#14 __driver_attach (dev=0xffff88801b14f0b0, data=0xffffffff827a33b0 <piix_pci_driver+112>) at drivers/base/dd.c:944 #13 device_driver_attach ( drv=0xffffffff827a33b0 <piix_pci_driver+112>, dev=0xffff88801b14f0b0) at drivers/base/dd.c:670 #12 driver_probe_device ( drv=0xffffffff827a33b0 <piix_pci_driver+112>, dev=0xffff88801b14f0b0) at drivers/base/dd.c:509 #11 really_probe (dev=0xffff88801b14f000, drv=0x1f <fixed_percpu_data+31>) at drivers/pci/pci-driver.c:425 #10 pci_device_probe (dev=0xffff88801b14f0b0) at drivers/pci/pci-driver.c:385 #9 __pci_device_probe (pci_dev=<optimized out>, drv=<optimized out>) at drivers/pci/pci-driver.c:360 #8 pci_call_probe (id=<optimized out>, dev=<optimized out>, drv=<optimized out>) at drivers/pci/pci-driver.c:306 #7 local_pci_probe (_ddi=0xffffc900000dbc50) at drivers/ata/ata_piix.c:1672 #6 piix_init_one (pdev=0xffff88801b14f000, ent=0x1f <fixed_percpu_data+31>) at drivers/pci/pci.c:1806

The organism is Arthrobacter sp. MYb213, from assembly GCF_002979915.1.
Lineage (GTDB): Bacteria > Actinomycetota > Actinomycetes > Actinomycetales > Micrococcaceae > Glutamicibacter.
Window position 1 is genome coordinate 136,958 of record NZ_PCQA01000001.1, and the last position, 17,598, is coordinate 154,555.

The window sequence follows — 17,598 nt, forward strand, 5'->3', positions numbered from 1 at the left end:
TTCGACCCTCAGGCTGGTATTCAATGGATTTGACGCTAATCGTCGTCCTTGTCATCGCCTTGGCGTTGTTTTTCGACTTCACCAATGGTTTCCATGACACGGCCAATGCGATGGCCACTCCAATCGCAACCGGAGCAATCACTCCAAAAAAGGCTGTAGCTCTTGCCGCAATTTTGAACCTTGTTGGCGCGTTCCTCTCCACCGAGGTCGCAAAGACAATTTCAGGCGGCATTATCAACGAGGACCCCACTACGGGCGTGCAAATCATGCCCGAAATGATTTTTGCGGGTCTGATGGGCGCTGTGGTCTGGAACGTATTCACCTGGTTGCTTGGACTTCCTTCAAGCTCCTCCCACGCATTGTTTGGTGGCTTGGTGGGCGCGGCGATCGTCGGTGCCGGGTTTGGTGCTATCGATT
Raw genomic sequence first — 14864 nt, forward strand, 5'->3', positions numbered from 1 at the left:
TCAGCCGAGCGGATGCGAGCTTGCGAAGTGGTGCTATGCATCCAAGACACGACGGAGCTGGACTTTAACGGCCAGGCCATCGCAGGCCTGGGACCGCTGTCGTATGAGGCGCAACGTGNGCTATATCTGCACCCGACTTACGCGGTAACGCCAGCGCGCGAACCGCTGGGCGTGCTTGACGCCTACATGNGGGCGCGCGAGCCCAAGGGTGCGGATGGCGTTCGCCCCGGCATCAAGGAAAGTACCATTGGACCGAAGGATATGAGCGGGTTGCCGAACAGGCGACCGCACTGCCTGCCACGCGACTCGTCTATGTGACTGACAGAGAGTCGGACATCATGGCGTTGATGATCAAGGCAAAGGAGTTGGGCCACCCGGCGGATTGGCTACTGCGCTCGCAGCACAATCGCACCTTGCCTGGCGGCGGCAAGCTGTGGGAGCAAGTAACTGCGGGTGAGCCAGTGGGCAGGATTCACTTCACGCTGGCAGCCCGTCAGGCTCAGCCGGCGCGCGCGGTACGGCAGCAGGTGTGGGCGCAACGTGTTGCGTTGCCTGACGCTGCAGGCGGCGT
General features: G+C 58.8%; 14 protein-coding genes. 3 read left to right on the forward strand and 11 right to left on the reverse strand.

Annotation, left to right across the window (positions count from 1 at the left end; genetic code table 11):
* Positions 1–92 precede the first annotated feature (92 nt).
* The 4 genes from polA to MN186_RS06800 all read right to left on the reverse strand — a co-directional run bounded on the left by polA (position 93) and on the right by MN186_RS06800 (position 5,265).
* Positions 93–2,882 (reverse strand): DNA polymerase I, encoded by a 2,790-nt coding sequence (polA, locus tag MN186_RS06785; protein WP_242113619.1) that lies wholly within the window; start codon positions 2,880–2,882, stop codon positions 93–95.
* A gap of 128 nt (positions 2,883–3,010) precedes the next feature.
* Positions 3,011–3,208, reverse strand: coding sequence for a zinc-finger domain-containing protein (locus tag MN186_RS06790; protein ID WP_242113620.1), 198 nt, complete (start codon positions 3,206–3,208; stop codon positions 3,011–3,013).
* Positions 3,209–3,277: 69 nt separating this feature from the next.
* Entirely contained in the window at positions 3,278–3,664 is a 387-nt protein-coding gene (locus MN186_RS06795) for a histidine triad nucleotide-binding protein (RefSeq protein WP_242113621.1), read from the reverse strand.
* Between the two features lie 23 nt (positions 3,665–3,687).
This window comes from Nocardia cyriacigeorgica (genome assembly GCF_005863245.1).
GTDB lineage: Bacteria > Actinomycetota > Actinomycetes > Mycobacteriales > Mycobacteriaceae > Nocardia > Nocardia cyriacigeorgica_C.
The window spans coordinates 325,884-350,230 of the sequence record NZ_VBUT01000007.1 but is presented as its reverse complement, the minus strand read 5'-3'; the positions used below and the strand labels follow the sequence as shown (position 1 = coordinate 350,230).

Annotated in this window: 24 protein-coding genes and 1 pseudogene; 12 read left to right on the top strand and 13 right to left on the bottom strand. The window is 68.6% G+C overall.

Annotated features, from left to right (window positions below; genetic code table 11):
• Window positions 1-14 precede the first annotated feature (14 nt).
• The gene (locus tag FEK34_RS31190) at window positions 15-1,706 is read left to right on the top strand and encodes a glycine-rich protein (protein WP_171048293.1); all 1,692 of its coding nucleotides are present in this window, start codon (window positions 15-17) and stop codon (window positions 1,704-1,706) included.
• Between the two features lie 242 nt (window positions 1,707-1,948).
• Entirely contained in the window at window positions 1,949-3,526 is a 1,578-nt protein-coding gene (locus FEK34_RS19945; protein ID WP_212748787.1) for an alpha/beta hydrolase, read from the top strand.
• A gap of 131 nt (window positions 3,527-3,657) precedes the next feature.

Wow, that looks like a mouthful at first glance. Rest assured, all that’s happening here is that for each eligible device connected to the PCI bus, the bus attempts to attach the driver to the device. This ultimately ends up calling the driver’s
probe() callback, which in this case is
This callback is registered
drivers/ata/ata_piix.c line 1760. We also see in
piix_init_one() the driver checks the PCI device ID information to determine if it should reject the device. The device is not claimed if this probe function returns an error.
#5 pcim_enable_device (pdev=0xffff88801b14f000) at drivers/pci/pci.c:1806 #4 pci_enable_device (dev=<optimized out>) at drivers/pci/pci.c:1677 #3 pci_enable_device_flags (dev=0xffff88801b14f000, flags=768) at drivers/pci/pci.c:1588 #2 do_pci_enable_device (dev=0xffff88801b14f000, bars=31) at arch/x86/pci/common.c:709 #1 pcibios_enable_device (dev=0xffff88801b14f000, mask=<optimized out>) at drivers/pci/setup-res.c:456 #0 pci_enable_resources (dev=0xffff88801b14f000, mask=31)
However, if the device driver remains happy during its
probe() function, it will ultimately enable the PCI device and return success.
And that’s how the Linux kernel detects PCI devices and pairs them with their device driver!